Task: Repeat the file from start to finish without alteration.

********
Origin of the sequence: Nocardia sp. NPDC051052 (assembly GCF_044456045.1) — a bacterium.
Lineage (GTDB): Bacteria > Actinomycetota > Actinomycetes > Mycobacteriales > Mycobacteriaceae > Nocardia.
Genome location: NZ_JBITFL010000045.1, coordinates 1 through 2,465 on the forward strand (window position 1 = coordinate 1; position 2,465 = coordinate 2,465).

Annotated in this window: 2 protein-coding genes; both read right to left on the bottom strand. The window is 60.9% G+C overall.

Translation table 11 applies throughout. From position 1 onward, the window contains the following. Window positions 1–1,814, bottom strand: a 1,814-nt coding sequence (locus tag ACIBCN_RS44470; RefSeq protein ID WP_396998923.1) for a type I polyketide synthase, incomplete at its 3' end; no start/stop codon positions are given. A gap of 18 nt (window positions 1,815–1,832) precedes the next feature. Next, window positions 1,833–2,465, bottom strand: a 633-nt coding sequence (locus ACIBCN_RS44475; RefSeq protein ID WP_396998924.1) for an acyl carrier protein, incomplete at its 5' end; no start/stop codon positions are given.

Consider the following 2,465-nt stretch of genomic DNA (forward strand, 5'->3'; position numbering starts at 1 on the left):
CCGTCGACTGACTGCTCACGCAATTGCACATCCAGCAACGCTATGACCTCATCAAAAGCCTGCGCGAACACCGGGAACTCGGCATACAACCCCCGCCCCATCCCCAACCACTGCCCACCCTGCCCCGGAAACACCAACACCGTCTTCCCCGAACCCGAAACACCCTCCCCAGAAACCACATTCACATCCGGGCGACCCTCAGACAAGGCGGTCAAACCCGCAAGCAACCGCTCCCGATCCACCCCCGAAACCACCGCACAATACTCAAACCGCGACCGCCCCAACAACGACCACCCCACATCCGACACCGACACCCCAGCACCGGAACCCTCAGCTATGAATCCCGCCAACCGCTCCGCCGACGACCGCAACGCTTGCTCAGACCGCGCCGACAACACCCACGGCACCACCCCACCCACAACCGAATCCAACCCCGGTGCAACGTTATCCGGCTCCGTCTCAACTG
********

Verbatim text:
Origin of the sequence: Nocardia sp. NPDC051052 (assembly GCF_044456045.1) — a bacterium.
Lineage (GTDB): Bacteria > Actinomycetota > Actinomycetes > Mycobacteriales > Mycobacteriaceae > Nocardia.
Genome location: NZ_JBITFL010000045.1, coordinates 1 through 2,465 on the forward strand (window position 1 = coordinate 1; position 2,465 = coordinate 2,465).

Annotated in this window: 2 protein-coding genes; both read right to left on the bottom strand. The window is 60.9% G+C overall.

Translation table 11 applies throughout. From position 1 onward, the window contains the following. Window positions 1–1,814, bottom strand: a 1,814-nt coding sequence (locus tag ACIBCN_RS44470; RefSeq protein ID WP_396998923.1) for a type I polyketide synthase, incomplete at its 3' end; no start/stop codon positions are given. A gap of 18 nt (window positions 1,815–1,832) precedes the next feature. Next, window positions 1,833–2,465, bottom strand: a 633-nt coding sequence (locus ACIBCN_RS44475; RefSeq protein ID WP_396998924.1) for an acyl carrier protein, incomplete at its 5' end; no start/stop codon positions are given.

Consider the following 2,465-nt stretch of genomic DNA (forward strand, 5'->3'; position numbering starts at 1 on the left):
CCGTCGACTGACTGCTCACGCAATTGCACATCCAGCAACGCTATGACCTCATCAAAAGCCTGCGCGAACACCGGGAACTCGGCATACAACCCCCGCCCCATCCCCAACCACTGCCCACCCTGCCCCGGAAACACCAACACCGTCTTCCCCGAACCCGAAACACCCTCCCCAGAAACCACATTCACATCCGGGCGACCCTCAGACAAGGCGGTCAAACCCGCAAGCAACCGCTCCCGATCCACCCCCGAAACCACCGCACAATACTCAAACCGCGACCGCCCCAACAACGACCACCCCACATCCGACACCGACACCCCAGCACCGGAACCCTCAGCTATGAATCCCGCCAACCGCTCCGCCGACGACCGCAACGCTTGCTCAGACCGCGCCGACAACACCCACGGCACCACCCCACCCACAACCGAATCCAACCCCGGTGCAACGTTATCCGGCTCCGTCTCAACTG